France is the world’s largest cultivator of syrah grapes, with the Rhône Valley region in the South-Eastern part of that country laying claim to being the original producer of this style.

Though it is grown in other parts of the country, the Rhône Valley wine-growing region is by far the most important region to consider when looking into syrah wines from that country.

Rhône Valley Syrah

Rhône Valley Wine Region Map

As a general guide, the wines produced from this grape varietal in the cooler northern part of the Rhône Valley will present as quite medium-bodied in their style, with common flavours, including white pepper, soft dark fruits and berry, and a distinct minerality, being found.

The syrah-based wines hailing from the south of that region, however, where the climate is far warmer, are much more expressive and full-bodied in their nature, with stronger dark berry and fruit flavours being common.

This site offers more information on what to expect from Rhône Valley syrah, including some of the grapes storied history in this region.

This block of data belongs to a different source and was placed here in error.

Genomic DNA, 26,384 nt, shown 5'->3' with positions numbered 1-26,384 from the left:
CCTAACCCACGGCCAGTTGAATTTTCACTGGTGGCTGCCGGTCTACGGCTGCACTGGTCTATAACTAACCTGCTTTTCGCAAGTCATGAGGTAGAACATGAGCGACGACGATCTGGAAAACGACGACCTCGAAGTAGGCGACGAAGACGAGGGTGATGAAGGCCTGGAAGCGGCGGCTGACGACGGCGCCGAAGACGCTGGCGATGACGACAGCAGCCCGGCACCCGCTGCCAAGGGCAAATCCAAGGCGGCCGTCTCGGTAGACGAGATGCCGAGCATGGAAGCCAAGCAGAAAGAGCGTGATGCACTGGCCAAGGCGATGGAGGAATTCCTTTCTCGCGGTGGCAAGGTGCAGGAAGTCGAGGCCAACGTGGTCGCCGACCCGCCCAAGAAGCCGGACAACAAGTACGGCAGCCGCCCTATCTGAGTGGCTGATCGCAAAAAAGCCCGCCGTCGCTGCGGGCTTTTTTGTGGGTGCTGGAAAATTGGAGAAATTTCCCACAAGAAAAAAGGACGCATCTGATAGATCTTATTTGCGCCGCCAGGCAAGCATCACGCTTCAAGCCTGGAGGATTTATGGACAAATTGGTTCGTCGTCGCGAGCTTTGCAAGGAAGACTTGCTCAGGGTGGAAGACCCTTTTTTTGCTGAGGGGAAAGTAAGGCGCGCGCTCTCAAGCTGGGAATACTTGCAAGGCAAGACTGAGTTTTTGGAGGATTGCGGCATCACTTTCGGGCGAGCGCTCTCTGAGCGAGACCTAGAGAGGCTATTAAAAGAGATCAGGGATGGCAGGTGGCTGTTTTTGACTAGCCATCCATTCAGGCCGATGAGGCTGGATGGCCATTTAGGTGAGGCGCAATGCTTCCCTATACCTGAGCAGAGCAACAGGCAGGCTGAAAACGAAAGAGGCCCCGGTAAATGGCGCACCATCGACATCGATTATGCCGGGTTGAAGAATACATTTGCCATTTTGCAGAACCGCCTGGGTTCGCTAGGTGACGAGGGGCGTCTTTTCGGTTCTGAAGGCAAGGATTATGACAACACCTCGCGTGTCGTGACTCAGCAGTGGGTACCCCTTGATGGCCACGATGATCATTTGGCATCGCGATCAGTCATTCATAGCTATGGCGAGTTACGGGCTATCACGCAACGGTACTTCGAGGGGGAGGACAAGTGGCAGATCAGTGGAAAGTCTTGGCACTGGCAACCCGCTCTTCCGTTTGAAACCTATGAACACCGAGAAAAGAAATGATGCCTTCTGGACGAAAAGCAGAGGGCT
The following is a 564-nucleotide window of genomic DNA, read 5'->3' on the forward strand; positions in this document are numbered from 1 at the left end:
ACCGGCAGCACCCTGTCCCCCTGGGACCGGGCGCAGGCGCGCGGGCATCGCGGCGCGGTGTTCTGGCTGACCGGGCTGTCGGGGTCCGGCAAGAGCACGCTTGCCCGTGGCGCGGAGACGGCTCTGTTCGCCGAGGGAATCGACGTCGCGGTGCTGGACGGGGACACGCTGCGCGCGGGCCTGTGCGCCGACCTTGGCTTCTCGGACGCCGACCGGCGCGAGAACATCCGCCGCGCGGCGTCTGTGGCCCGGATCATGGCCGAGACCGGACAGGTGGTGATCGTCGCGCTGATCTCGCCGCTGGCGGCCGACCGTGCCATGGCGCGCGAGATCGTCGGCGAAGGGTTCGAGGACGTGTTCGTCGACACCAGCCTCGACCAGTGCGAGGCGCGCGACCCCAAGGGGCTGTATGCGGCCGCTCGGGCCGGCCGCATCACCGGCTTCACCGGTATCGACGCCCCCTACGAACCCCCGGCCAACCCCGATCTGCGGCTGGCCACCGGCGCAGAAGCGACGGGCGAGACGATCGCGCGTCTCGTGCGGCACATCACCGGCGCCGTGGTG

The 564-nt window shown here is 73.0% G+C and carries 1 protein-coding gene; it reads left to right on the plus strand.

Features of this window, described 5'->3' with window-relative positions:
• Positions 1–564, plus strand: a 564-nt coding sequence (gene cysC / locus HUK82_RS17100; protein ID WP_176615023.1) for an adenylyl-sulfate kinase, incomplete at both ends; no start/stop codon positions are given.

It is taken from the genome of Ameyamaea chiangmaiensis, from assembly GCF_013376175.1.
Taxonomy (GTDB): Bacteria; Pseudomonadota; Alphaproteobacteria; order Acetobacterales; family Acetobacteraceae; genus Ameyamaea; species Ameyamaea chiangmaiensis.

Shiraz in Australia

Although Australia has only been growing shiraz grapes since the early 19th Century, it now sits behind only France in terms of global production.

When looking into Australian shiraz the two most important regions to consider include the Barossa Valley in South Australia and the Hunter Valley in New South Wales.

Barossa Valley Shiraz

The warm climate Barossa Valley region in South Australia is responsible for producing some of the best examples of Australian shiraz available, including the world-renowned Penfolds Grange.

Barossa Valley Wine Region Map

Generally speaking, you will find the shiraz wines originating in the Barossa Valley to be perhaps the most expressive styles of Australian red wine today, with it common to find intense jammy berry flavours and layers of pepper and other spice presented in a full-bodied wine.

Hunter Valley Shiraz

Turning to New South Wales, the Hunter Valley region is easily the most important region in the entire history of shiraz in Australia, with the grape first being cultivated here before spreading to other parts of the country.